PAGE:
• CD4+ T cells;
  • interleukin-17;
  • multiple sclerosis;
  • myelin basic protein;
  • T helper type 17 cells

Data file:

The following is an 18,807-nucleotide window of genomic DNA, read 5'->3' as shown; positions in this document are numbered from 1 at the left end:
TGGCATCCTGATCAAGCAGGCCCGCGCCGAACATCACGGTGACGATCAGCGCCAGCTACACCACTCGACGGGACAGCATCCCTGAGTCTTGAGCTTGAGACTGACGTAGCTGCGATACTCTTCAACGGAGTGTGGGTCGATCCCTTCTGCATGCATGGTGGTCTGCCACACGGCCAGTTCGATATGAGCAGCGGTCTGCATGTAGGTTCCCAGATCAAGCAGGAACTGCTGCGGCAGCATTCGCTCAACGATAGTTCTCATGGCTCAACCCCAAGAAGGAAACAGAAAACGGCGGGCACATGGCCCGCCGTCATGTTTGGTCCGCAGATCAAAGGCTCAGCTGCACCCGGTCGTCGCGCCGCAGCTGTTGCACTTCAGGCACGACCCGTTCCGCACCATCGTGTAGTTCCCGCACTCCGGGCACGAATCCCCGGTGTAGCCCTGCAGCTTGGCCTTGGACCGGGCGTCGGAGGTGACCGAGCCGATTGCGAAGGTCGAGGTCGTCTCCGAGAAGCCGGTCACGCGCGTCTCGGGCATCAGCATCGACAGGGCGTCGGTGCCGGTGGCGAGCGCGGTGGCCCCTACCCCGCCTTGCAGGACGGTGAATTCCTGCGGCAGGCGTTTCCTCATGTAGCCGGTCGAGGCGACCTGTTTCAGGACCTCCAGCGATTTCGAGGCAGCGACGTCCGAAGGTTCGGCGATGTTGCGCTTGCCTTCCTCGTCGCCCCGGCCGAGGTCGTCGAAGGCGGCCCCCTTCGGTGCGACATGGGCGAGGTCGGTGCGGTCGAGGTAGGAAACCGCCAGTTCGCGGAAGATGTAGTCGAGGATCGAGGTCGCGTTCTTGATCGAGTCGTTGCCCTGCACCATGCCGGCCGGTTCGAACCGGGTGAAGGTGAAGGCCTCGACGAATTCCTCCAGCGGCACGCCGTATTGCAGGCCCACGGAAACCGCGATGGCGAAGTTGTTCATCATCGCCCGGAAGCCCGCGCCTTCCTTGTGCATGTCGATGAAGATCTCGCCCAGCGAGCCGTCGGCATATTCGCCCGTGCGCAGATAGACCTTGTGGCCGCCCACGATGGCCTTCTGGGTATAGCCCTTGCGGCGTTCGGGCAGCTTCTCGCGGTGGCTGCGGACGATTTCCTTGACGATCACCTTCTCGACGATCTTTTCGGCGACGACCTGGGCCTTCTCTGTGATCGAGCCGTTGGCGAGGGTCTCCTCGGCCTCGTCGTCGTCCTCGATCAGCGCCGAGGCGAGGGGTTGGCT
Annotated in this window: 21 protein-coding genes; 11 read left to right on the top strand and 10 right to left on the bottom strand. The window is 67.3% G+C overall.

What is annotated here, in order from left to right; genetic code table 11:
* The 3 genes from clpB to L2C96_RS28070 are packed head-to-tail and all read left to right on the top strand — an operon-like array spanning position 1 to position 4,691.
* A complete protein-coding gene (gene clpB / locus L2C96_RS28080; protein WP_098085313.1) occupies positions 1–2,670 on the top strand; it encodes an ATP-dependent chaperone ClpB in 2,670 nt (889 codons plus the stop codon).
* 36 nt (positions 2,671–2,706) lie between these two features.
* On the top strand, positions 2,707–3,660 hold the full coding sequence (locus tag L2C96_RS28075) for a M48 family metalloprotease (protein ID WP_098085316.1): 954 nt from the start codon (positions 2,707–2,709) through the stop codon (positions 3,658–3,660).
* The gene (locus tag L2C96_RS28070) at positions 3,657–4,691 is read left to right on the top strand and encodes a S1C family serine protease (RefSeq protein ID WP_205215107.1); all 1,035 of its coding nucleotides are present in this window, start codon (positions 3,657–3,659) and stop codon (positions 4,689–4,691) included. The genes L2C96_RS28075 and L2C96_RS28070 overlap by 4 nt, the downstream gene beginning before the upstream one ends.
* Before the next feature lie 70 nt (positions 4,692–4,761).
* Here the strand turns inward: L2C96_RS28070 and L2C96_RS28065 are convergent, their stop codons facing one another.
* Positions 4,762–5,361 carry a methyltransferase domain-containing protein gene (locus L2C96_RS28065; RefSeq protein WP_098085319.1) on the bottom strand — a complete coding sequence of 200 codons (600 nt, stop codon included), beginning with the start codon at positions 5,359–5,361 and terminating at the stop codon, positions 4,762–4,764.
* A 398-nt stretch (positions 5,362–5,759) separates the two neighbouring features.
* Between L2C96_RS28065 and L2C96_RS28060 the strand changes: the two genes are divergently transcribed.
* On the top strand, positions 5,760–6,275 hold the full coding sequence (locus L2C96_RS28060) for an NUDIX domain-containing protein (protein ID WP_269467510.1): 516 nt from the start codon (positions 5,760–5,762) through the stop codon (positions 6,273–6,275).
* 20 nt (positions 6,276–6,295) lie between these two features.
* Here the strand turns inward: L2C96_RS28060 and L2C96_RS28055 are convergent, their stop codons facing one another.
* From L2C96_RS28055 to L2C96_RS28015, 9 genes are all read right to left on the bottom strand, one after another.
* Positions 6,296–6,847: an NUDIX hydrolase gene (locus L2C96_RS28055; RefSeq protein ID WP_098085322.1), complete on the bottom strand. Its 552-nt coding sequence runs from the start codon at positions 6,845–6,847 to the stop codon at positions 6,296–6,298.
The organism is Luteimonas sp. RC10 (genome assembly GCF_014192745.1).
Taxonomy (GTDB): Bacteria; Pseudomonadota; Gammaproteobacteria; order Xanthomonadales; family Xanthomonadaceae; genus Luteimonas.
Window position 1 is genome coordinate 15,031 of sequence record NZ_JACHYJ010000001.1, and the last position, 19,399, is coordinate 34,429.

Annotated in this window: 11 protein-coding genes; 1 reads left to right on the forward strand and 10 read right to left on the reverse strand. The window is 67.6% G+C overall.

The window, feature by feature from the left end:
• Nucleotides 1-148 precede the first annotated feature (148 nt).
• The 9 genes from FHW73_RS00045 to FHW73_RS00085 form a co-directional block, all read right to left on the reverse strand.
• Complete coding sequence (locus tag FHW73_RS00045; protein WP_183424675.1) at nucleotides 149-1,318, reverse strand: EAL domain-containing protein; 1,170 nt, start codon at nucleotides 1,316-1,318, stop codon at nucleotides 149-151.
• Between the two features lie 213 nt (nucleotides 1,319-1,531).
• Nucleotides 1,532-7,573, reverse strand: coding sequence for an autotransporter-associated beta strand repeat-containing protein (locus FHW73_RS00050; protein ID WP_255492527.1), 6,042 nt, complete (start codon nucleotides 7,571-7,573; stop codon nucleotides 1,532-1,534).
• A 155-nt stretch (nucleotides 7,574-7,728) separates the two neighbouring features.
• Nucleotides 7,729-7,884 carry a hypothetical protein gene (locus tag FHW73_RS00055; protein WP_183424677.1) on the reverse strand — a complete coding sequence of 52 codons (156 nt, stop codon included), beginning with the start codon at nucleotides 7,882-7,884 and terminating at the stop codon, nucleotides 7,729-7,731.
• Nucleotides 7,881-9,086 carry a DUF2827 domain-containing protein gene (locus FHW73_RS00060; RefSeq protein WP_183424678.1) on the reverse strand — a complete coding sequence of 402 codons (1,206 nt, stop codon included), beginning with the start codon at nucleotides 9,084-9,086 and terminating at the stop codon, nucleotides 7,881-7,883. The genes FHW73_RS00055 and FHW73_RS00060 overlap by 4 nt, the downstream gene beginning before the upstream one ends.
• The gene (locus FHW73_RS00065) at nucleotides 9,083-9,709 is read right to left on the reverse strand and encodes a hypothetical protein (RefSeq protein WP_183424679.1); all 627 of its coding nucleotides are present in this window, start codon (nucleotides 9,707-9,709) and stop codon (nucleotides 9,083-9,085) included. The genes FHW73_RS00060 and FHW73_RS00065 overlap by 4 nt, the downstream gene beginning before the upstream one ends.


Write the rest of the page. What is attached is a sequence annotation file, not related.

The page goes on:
Autoreactive T cells are thought to play an essential role in the pathogenesis of multiple sclerosis (MS). We examined the stimulatory effect of human myelin basic protein (MBP) on mononuclear cell (MNC) cultures from 22 patients with MS and 22 sex-matched and age-matched healthy individuals, and related the patient responses to disease activity, as indicated by magnetic resonance imaging. The MBP induced a dose-dependent release of interferon-γ (IFN-γ), tumour necrosis factor-α (TNF-α) and interleukin-10 (IL-10) by patient-derived MNCs. The patients’ cells produced higher amounts of IFN-γ and TNF-α, and lower amounts of IL-10, than cells from healthy controls (P < 0·03 to P < 0·04). Five patients with MS and no controls, displayed MBP-induced CD4+ T-cell proliferation. These high-responders exhibited enhanced production of IL-17, IFN-γ, IL-5 and IL-4 upon challenge with MBP, as compared with the remaining patients and the healthy controls (P < 0·002 to P < 0·01). A strong correlation was found between the MBP-induced CD4+ T-cell proliferation and production of IL-17, IFN-γ, IL-5 and IL-4 (P < 0·0001 to P < 0·01) within the patient group, and the production of IL-17 and IL-5 correlated with the number of active plaques on magnetic resonance images (P = 0·04 and P = 0·007). These data suggest that autoantigen-driven CD4+ T-cell proliferation and release of IL-17 and IL-5 may be associated with disease activity. Larger studies are needed to confirm this.